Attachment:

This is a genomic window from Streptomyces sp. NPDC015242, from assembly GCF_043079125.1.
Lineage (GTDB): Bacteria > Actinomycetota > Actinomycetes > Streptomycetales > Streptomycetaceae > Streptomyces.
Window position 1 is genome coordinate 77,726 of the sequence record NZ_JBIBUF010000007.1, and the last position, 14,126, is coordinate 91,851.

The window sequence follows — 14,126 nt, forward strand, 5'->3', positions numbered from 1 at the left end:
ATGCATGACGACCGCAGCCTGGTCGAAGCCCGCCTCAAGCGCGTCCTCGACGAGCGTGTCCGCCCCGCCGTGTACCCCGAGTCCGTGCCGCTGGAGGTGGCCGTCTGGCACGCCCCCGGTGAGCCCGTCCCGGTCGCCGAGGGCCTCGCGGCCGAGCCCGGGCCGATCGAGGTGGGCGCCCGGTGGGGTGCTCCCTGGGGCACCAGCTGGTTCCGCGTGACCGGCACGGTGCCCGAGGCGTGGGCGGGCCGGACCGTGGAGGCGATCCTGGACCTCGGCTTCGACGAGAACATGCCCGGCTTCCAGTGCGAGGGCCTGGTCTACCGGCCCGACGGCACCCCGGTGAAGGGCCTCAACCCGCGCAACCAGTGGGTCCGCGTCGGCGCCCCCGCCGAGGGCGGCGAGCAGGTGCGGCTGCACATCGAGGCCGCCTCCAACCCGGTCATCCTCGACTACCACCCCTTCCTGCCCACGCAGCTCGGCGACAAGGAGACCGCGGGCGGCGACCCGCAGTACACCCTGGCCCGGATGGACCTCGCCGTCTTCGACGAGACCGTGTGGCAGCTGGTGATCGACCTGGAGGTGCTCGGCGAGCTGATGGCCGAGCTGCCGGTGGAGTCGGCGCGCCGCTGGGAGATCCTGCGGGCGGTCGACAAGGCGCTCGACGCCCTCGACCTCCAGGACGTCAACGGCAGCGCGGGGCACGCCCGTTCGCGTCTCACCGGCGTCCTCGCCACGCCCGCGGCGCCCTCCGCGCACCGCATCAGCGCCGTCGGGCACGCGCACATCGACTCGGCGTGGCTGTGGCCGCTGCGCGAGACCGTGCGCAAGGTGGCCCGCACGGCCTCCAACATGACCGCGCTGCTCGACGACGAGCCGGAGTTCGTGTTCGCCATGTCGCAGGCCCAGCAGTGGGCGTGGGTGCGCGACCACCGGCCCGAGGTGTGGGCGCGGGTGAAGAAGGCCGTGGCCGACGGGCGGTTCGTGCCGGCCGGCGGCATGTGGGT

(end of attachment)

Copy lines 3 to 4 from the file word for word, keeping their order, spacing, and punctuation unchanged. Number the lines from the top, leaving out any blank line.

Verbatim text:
Window position 1 is genome coordinate 77,726 of the sequence record NZ_JBIBUF010000007.1, and the last position, 14,126, is coordinate 91,851.

The window sequence follows — 14,126 nt, forward strand, 5'->3', positions numbered from 1 at the left end: